Though I am not typically a TV writer on this site, there are the occasional shows that really inspire me to write my heart out, and the one I will discuss today is just that kind of series, presented in a sort of love letter, if you will.
In the past, I’ve found myself a bit disappointed with the variety of shows offered via the BBC. Aside from my love of Downton Abbey, none of the other hit shows really captured my true devotion and interest. Though I have casual respect and appreciation for Doctor Who, Sherlock, and the other famous genre shows from the UK, none of them ever really inspired the intense passion I had for my favorite series of the past. But then, last year, a little adventure show appeared before my eyes, and I felt the warmest, most comfortable embrace around my TV-watching heart. The kind of feeling I hadn’t processed in some time. The show I speak of is BBC’s The Musketeers.
As a young kid who grew up on shows such as Xena Warrior Princess, Young Indiana Jones Adventures, and many other adventure series, I had a fondness for stories that allowed me to escape, to dream, and to laugh all at once. I was a kid who wanted to explore the world and discover the secrets within each corner I could find, and maybe uncover a romance or two along the way. So when seeing this new incarnation of The Musketeers, those familiar feelings were present on a grand scale, the kind that made me feel like a little girl again.
Many of you are probably wondering: how a show that focuses on the missions of four leather-decorated soldiers could become a favorite of this magical girl loving writer? The trick, my friends, is to look beyond the surface of the handsome gents seen in the promo pictures, and see the “bigger picture” of the series as a whole.
For starters, BBC’s The Musketeers features not just incredible characters overall, but specifically a female cast that are the kind I used to dream of becoming as a kid. From the confident and mysterious Milady de Winter, to the beautiful and intelligent Constance, along with the enchanting and powerful Queen Anne, the amount of amazing, inspiring, and butt-kicking women on this show would make Marvel’s MCU blush in embarrassment. And, half the time, they are saving The Musketeers themselves from their own messes.
But that is not to say that these gentlemen with muskets are anything to ignore. These once cookie cutter heroes of adaptations past have now been fleshed out into a group of diverse, rich, and entertaining protagonists. From the hate-filled Athos, the lady-loving (and equal rights supporting) Aramis, the heroic Porthos, to the youthful D’artagnan, there is a Musketeer for everyone to connect with and enjoy. If you were to ask who is my favorite of the bunch, it would easily be the combo-pack of Porthos and Aramis, who, in my mind, are the best example of a “bromance” on TV since Kirk and Spock. Props to Howard Charles and Santiago Caberera, for making a season two scene, where the two of them go on a quest to find Porthos’s father, “bromantically” heart wrenching to the core.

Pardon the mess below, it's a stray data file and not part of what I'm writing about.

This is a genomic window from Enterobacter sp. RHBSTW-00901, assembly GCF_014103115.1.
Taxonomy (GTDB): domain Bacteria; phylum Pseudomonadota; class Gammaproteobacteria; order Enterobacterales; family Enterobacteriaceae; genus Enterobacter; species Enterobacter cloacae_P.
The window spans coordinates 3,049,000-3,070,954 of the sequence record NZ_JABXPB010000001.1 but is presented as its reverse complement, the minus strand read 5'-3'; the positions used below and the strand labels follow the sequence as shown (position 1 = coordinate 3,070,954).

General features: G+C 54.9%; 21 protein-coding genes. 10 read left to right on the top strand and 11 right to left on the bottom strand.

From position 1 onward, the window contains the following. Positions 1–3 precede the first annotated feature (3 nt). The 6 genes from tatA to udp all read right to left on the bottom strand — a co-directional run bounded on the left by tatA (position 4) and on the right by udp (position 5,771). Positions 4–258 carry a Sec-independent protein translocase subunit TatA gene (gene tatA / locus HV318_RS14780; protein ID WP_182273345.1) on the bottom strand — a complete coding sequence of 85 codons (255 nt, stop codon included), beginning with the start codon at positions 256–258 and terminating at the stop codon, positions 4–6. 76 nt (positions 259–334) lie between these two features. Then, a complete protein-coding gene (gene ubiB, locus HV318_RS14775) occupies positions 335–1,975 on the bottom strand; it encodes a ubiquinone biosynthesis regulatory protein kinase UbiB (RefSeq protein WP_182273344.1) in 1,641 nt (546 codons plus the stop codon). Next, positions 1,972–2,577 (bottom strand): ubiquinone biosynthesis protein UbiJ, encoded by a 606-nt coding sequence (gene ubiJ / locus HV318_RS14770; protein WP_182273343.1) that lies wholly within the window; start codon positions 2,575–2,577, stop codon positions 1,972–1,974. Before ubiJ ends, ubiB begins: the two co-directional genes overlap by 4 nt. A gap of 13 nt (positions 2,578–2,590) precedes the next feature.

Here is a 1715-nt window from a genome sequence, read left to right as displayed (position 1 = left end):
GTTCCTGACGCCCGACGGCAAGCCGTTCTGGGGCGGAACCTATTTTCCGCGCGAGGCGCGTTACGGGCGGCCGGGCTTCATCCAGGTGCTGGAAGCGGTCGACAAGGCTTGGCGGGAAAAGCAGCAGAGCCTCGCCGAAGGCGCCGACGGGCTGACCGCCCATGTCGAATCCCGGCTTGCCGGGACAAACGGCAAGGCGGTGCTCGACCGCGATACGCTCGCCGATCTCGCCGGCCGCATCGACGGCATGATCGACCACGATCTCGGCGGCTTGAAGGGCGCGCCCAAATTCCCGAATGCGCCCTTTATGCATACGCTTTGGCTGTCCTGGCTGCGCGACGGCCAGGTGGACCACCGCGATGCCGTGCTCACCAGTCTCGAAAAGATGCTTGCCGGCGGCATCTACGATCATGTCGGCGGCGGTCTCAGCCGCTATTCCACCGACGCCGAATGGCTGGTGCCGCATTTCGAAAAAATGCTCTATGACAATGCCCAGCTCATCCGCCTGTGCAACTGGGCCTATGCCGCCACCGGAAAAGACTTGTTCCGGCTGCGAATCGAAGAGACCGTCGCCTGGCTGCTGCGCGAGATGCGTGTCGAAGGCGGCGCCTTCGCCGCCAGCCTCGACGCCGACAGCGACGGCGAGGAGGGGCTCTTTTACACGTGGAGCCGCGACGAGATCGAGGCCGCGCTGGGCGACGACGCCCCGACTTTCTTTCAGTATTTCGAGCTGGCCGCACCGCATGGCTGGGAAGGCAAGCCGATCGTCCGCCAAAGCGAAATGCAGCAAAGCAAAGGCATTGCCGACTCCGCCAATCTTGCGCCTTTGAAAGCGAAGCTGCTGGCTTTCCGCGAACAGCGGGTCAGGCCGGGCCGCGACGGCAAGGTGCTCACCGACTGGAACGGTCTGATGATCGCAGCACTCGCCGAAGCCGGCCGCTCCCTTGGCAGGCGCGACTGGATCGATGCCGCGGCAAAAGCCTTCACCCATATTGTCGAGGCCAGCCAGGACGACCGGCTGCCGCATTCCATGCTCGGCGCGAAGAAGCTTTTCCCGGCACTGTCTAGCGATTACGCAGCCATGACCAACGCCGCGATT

BBC’s Musketeers also has quite the cast of side characters, each of whom give the show a bright and fabulous spark in every new episode. But who is my favorite? King Louis, of course! From the moment this long haired, fabulously dressed brat enters the series, you know that he is going to bring on the laughs and entertainment like a pro. Ryan Gage, who plays Louis, has the perfect combination of both royal charm and “Diva” sass, that you can’t take your eyes off him. You cheer him on when he does his kingly duties, and yell at him when he is completely missing the point–a sign of both brilliant writing and acting all around.
Now I’m sure at this point, you’re curious to know about the villains. Well, do not fear, for The Musketeers has some of the greatest baddies around. Season one featured famous Musketeer foe The Cardinal, played by Doctor Who himself, Peter Capaldi. Since he was cast in the famous Sci-Fi role during his time on Musketeers, Peter had to be replaced in Season two with a new antagonist. I’ll be honest, I was a bit nervous that the new villain would not live up to the bad guy charms of the Cardinal. But ironically, I’ve fallen more in love Rochefort (Marc Warren) than I ever could have imagined. He’s so creepy, conniving, and yet still charming in the weirdest of ways, just the way I like my villains.
So, if you couldn’t seem to gather, I am truly, deeply in love with this show. It is everything I’ve ever wanted in a modern action adventure TV series, and more. Though we are at the end of season two, I’m incredibly excited to see what else is on the horizon for D’artagnan and the gang. But whichever direction it goes in, I hope that this incarnation of The Musketeers continues for many seasons to come. The world needs more shows like this, where everyone can join in the fun, and be accepted for whichever adventure they take. And I think that’s a message we all can respect and celebrate.
So, are you currently watching BBC Musketeers? Comment below and let us know your favorite characters! What are you hoping for in season three? Comment and tell us your deepest fandom wishes!